The geriatric pick-up place Déjà-Vu, next door to Petra's in Cherry Creek, has continued to pack 'em in, so she may be right.
Petra's on the Park is scheduled to open January 5; until then, there's a whole lotta tastin' going on. "We're really excited about the breakfast, which we could only do as a brunch before," Barnes says. "I'm the guinea pig right now for what Michael's been coming up with."
Barnes and Walker wound up at City Park after the current concessionaires, Aurora's International Food & Beverage Inc., owned by the folks who brought us the Bocaza Mexican Grill mini-chain, realized they knew more about burritos than full-service dining and decided to contract the job out.
International took over the concessions at City Park over a year ago, winning the contract away from Sharefkin Inc., which for four years had offered killer green chile at its El Curso Viejo. (Where else could a golf game end with a hole in gut?) Before that, from 1992 to 1997, Sam Taylor served his infamous barbecue and some of the best French fries ever at the Links. He's since moved on to Sam Taylor's Bar-B-Que, still going strong at 435 South Cherry Street. And the golf-course structure that had housed the Links was torn down, replaced with a bigger, better building that boasts a brick fireplace in the foyer and a full-sized bar. The new Petra's, which has a five-year contract with the city through International, will make good use of those facilities. A few non-New Orleans items like French fries and nachos will be added to keep the golfers happy -- but with a twist, to keep the proprietors happy. "Michael just had me taste an unbelievable jambalaya hotdog," Barnes says.
Walker's also testing out an osso buco and some steaks. Petra's original menu will be available too, of course, and Taylor's legacy of great golf-course French fries will live on, through Petra's super-sweet sweet-potato fries.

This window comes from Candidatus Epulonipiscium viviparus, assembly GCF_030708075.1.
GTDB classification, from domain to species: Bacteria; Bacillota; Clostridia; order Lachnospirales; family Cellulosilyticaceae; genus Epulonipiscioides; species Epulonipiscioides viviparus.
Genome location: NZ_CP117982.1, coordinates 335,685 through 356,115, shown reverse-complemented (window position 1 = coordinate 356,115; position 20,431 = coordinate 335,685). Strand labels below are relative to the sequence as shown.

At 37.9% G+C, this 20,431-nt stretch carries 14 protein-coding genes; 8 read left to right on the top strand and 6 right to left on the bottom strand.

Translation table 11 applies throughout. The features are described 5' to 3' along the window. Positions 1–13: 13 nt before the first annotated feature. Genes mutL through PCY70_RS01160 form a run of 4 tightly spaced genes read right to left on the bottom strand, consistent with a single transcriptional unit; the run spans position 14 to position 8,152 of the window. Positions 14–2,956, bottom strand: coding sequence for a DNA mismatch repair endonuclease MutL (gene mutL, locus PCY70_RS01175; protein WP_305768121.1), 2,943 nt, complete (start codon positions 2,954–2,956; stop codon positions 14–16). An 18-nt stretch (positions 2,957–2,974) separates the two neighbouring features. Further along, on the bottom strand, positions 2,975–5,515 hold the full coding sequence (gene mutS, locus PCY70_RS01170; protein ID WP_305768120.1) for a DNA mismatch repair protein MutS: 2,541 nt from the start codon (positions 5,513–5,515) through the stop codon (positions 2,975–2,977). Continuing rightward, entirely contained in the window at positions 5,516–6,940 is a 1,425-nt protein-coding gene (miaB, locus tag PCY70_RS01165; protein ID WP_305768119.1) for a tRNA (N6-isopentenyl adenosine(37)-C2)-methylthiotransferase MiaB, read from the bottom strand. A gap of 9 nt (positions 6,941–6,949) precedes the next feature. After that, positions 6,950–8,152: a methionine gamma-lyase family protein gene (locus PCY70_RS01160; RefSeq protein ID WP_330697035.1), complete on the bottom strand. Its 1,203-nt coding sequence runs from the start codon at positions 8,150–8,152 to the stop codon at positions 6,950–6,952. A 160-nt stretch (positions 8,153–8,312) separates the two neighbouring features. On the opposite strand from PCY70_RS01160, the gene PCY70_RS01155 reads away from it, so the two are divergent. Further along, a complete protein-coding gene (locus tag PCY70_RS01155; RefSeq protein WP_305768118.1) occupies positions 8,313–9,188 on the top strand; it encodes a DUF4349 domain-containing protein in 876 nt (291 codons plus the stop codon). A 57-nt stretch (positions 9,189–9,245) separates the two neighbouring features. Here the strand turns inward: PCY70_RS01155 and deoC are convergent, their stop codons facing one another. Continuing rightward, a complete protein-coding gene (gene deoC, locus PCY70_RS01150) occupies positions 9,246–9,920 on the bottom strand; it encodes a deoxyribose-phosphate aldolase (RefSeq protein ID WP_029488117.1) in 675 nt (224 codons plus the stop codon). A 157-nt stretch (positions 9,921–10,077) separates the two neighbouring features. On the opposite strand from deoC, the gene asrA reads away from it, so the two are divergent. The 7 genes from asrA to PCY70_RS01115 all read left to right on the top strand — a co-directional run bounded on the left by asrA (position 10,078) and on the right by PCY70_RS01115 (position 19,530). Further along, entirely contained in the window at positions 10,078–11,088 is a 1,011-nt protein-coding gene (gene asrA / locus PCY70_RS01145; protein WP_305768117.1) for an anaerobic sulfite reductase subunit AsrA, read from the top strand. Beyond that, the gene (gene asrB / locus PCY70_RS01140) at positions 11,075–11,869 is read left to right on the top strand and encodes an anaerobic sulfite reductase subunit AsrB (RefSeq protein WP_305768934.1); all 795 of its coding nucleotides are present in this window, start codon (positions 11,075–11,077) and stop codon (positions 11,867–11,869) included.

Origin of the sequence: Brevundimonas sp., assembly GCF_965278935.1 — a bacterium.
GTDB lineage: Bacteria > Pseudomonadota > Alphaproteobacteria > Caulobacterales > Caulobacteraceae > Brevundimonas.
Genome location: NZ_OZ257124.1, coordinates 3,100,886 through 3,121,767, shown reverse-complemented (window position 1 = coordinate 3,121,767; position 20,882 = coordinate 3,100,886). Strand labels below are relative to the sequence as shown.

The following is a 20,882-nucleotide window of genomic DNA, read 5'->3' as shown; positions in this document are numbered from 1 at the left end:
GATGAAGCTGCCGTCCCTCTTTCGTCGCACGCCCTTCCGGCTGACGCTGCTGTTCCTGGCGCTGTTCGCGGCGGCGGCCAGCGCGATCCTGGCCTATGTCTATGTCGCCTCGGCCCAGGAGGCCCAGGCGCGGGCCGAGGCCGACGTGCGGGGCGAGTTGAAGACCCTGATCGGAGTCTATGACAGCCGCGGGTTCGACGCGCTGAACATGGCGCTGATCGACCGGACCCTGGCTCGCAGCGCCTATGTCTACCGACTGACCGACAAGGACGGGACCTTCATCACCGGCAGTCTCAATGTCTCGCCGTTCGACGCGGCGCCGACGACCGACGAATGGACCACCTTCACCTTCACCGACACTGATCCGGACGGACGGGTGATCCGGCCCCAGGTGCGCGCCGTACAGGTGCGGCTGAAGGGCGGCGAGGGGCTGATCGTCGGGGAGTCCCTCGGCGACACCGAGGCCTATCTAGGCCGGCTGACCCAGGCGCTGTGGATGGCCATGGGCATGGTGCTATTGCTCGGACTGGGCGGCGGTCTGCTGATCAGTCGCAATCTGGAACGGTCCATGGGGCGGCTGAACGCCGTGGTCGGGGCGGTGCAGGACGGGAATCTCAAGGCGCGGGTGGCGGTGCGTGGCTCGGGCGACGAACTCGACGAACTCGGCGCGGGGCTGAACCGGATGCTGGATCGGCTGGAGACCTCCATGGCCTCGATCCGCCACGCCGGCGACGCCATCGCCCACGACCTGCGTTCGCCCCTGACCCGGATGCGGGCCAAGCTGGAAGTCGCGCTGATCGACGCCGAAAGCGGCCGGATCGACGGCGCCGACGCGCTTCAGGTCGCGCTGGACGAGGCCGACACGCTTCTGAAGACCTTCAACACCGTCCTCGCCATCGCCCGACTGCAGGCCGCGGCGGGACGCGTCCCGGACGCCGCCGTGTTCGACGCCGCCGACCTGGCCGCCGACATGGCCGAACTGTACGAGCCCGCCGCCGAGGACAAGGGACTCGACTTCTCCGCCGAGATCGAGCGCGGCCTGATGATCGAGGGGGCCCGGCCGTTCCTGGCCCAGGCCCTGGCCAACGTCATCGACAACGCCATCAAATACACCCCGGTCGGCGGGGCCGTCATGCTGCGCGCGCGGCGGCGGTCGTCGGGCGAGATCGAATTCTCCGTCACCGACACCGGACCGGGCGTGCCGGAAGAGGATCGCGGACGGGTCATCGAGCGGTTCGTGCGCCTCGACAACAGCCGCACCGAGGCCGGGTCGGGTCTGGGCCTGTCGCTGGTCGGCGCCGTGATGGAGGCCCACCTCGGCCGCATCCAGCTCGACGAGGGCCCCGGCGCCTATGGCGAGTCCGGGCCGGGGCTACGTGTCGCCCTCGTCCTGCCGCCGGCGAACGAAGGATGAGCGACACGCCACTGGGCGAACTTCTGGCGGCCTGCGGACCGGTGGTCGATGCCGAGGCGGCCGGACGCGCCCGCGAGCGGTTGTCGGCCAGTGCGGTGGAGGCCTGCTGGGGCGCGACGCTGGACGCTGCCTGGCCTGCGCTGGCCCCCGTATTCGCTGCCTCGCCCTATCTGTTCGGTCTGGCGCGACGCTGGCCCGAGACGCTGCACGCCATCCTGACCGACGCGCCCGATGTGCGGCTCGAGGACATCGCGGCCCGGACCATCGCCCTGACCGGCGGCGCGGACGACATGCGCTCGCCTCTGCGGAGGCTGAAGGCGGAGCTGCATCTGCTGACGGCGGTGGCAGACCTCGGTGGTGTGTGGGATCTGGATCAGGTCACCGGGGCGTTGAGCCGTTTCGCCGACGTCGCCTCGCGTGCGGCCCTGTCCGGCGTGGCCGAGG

Sherry, baby: Goose Sorensen was going to go West, young man, when John Barocas, the owner of Ambrosia Bistro (5410 East Colfax Avenue), made him an offer he couldn't refuse. "John told me I could have free rein in re-creating Ambrosia," says chef Sorensen, who'd been doing some serious fly-fishing after leaving Mel's Restaurant and Bar (235 Fillmore Street) earlier this year. (Before that, he was chef at the now-defunct Starfish, at 300 Fillmore, now home to Campo de Fiori.) "I couldn't pass that up, because I had some ideas." He'd planned to take those ideas to San Francisco, but he'll now stay in town to cook for Solera, the new name for the gutted and remodeled Ambrosia. (Sorensen and Barocas have been doing most of the work themselves.)
Solera is the name of the vertical row of oak casks used to finish off sherries in Jerez, Spain, the world's sherry capital. The restaurant, which opened this week, will offer an extensive selection of sherries to pair with Sorensen's new, Mediterranean-bistro-style menu. "It'll be great to be cooking again after spending the last three weeks as 'Tool-Time Tim,'" Sorensen says.
A peek at the menu makes me think it'll be great to eat Sorensen's food again, too: Caesar salad topped with fried oysters, Colorado trout with a black-truffle-and-potato omelette, vegetarian lasagne with roasted-garlic béchamel and sage pesto.
Taste testy: Although Michael Bortz has definitely left to start his own bakery, Denver Daily Bread (105 East Seventh Avenue), owner Scott Wagner insists that his Tasteez (9595 East Arapahoe Road, Englewood) is not for sale -- even though I've spoken with two people who toured the place under the assumption that they might be buying it (The Bite, November 22).
"It's not for sale," Wagner insists. "I want you to print that it's not for sale."
Hey, you got it.